This second film version of the Victor Hugo novel Notre-Dame de Paris (the first was a Theda Bara vehicle, The Dancer of Paris – now considered lost) was a super-duper-spectacular
This second film version of the Victor Hugo novel Notre-Dame de Paris (the first was a Theda Bara vehicle, The Dancer of Paris – now considered lost) was a super-duper-spectacular as only the Hollywood of the 1920s could make them, but it’s never so large that it dwarfs the contribution of its star, Lon Chaney. As the hunchbacked bellringer Quasimodo, Chaney adorned himself with a special device that made his cheeks jut out grotesquely, a contact lens that blanked out one of his eyes, and a huge rubber hump covered with coarse animal fur that weighed almost 50 pounds.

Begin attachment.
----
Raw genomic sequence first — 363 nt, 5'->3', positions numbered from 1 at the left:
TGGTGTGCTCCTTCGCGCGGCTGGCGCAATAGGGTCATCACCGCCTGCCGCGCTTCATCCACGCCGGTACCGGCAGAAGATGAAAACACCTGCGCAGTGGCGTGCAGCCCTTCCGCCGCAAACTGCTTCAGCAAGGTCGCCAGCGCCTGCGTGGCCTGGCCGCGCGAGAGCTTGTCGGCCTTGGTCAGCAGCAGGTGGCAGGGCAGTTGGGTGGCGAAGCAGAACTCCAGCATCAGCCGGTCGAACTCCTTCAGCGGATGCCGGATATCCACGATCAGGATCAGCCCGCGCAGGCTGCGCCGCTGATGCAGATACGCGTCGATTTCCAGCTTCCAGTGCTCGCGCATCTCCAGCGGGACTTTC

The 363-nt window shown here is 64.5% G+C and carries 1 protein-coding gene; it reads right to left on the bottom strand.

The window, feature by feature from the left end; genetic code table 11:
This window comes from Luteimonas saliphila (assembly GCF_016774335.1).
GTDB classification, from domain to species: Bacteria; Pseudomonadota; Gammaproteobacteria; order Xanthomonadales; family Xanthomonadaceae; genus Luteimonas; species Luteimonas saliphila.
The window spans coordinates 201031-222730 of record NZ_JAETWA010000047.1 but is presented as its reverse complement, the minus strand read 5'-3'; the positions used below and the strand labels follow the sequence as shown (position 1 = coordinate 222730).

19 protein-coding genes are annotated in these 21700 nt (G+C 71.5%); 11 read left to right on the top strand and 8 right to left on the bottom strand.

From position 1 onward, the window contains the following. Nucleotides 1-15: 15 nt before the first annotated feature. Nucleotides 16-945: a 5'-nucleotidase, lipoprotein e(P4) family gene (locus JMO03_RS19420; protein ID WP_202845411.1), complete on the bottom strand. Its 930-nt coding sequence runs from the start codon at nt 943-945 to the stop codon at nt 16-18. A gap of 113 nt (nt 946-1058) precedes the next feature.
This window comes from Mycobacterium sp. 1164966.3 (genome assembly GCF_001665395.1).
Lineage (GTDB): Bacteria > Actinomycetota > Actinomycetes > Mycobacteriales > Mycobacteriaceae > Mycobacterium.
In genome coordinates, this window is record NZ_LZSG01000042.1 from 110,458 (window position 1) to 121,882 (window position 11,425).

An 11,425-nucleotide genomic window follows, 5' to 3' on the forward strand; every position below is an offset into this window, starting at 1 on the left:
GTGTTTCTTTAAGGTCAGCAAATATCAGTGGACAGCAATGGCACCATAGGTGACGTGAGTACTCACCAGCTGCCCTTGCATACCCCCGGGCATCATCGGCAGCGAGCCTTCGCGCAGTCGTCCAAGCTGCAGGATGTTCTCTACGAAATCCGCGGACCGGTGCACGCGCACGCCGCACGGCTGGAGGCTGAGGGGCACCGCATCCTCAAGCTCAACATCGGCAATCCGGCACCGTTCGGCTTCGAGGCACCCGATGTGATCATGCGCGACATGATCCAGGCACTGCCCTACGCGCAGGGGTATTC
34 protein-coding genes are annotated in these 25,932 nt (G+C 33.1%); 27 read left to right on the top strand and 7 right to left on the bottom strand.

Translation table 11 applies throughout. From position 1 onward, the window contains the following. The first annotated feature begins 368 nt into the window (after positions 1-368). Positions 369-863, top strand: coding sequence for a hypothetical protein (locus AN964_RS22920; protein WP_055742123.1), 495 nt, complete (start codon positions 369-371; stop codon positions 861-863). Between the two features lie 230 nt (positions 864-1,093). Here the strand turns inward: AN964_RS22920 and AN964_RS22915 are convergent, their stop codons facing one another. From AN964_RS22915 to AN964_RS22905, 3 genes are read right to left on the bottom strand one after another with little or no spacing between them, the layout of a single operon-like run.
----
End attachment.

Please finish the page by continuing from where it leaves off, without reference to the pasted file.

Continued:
Set in the walled city of Paris in the 16th century, the story is set in motion when the evil Jehan (Brandon Hurst), brother of saintly Notre Dame archdeacon Dom Claude (Nigel De Brulier), orders the dog-like Quasimodo to attempt to kidnap gypsy girl Esmeralda (Patsy Ruth Miller). Quasimodo is captured and flogged for his crime, whereupon Esmeralda shows him kindness – and is sentenced by Jehan to be hanged for her trouble. The climactic scene of the church under siege was filmed at night, requiring the services of literally every arc light in Hollywood at the time. With his star turn in this expensive and epic film, Lon Chaney rose from mere leading player to major star and “the man of a thousand faces.”
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